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Onion and ginger sprouting is associated with increased antioxidant activity.

Authors: Neeti Sharma, Ajinkya Ashokrao Shitole , Ashwin Vivek Wadaskar
Int J Biol Med Res. 2014; 5(4): 4586-4589  |  PDF File

Abstract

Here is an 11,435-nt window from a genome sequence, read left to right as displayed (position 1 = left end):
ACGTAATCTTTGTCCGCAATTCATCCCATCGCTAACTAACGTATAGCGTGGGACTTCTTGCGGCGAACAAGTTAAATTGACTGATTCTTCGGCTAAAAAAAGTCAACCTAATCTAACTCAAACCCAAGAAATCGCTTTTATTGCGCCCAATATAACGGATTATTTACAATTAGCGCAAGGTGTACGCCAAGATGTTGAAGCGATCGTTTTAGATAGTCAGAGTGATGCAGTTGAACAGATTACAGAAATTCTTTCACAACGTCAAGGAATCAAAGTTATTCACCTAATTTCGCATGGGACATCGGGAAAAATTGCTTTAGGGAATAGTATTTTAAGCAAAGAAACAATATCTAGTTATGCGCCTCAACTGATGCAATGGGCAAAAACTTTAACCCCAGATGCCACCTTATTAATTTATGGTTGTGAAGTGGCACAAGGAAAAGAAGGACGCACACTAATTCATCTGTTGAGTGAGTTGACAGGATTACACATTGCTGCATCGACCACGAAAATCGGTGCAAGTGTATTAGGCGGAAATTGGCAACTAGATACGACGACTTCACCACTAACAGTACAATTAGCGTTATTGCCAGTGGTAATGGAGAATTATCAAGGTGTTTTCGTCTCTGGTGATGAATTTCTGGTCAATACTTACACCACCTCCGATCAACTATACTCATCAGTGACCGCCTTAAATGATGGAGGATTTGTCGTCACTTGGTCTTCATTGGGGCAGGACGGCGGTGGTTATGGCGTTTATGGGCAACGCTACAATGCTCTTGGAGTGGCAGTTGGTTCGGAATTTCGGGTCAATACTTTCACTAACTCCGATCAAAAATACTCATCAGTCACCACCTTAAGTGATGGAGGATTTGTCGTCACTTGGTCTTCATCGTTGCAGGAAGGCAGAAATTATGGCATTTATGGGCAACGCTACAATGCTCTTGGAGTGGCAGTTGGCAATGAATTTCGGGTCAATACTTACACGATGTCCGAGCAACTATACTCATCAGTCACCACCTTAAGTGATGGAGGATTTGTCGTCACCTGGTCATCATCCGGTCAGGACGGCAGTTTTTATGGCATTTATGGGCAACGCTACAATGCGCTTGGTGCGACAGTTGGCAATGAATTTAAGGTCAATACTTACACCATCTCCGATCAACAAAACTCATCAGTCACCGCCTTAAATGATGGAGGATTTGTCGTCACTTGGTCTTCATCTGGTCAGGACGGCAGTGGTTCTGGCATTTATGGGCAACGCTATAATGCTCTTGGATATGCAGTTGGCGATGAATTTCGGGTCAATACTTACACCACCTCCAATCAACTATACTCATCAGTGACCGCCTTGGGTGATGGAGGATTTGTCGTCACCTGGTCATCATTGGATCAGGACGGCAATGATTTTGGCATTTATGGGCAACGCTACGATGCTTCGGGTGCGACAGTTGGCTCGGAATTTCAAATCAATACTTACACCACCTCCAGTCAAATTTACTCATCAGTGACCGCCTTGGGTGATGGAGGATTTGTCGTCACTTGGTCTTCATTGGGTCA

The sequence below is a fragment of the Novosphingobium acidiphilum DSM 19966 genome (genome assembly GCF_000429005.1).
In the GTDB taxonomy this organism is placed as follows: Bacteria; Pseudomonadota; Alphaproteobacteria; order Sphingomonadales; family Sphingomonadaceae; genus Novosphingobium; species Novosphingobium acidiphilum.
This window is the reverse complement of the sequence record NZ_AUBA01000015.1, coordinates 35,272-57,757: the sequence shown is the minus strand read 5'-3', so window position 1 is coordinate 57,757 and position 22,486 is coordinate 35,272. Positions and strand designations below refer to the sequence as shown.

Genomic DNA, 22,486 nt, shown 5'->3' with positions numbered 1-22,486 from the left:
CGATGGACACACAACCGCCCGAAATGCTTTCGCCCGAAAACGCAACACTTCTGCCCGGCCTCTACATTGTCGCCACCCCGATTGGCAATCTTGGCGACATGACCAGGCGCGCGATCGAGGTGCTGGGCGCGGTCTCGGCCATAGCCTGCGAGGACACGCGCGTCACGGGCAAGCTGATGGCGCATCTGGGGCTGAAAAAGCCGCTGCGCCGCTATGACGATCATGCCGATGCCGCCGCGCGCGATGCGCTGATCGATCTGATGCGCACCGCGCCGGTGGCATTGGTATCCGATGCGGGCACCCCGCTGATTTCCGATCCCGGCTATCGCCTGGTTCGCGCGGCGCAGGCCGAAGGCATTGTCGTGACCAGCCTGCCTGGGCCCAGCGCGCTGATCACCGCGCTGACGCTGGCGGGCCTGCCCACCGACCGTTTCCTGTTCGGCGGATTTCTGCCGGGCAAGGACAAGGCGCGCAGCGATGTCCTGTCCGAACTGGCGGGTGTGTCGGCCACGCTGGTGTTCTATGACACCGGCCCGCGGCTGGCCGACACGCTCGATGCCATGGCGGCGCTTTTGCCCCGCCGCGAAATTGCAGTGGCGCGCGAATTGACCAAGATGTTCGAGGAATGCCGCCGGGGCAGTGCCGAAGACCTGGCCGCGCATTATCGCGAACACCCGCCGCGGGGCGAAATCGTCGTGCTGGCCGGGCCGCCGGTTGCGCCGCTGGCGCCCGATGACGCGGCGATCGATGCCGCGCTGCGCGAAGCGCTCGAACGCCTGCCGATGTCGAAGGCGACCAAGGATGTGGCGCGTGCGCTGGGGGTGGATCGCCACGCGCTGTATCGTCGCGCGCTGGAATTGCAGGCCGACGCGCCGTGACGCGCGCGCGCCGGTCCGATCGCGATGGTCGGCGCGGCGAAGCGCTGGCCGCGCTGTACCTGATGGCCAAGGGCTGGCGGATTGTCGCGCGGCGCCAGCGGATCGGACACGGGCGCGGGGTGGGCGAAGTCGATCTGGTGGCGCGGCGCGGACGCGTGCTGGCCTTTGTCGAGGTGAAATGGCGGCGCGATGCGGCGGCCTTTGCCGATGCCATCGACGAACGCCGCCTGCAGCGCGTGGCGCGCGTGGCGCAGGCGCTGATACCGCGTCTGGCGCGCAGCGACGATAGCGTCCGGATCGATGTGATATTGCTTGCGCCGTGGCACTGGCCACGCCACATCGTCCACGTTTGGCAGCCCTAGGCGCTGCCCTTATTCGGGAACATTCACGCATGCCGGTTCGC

Aim: Although onion (Allium cepa) and ginger (Zinziber officinale) has been extensively studied for its health benefits, sprouted onion and ginger has received little attention. We hypothesized that sprouting onion and ginger would stimulate the production of various phytochemicals that improve health. Objectives: To investigate the effect of sprouting on the antioxidant activity of Allium cepa and Zinziber officinale and to compare the antioxidant activity of both Allium cepa and Zinziber officinale. Methods: Ethanolic extracts from onion and ginger sprouted for different periods had variable antioxidant activities were assessed with in vitro assays, including the 2,2-diphenyl-1-picrylhydrazyl radical scavenging activity assay and their total phenolic content for over a period of 15 days. Results: Extracts from onion sprouted for 7 days had the highest antioxidant activity, whereas extracts from raw onion had relatively low antioxidant activity. Similarly extracts from ginger sprouted for 15 days had the highest antioxidant activity, whereas extracts from raw ginger had relatively low antioxidant activity. Furthermore, sprouting changed the total phenolic content of both onion and ginger. Conclusion: Sprouting may be a useful way to improve the antioxidant potential of both onion and ginger.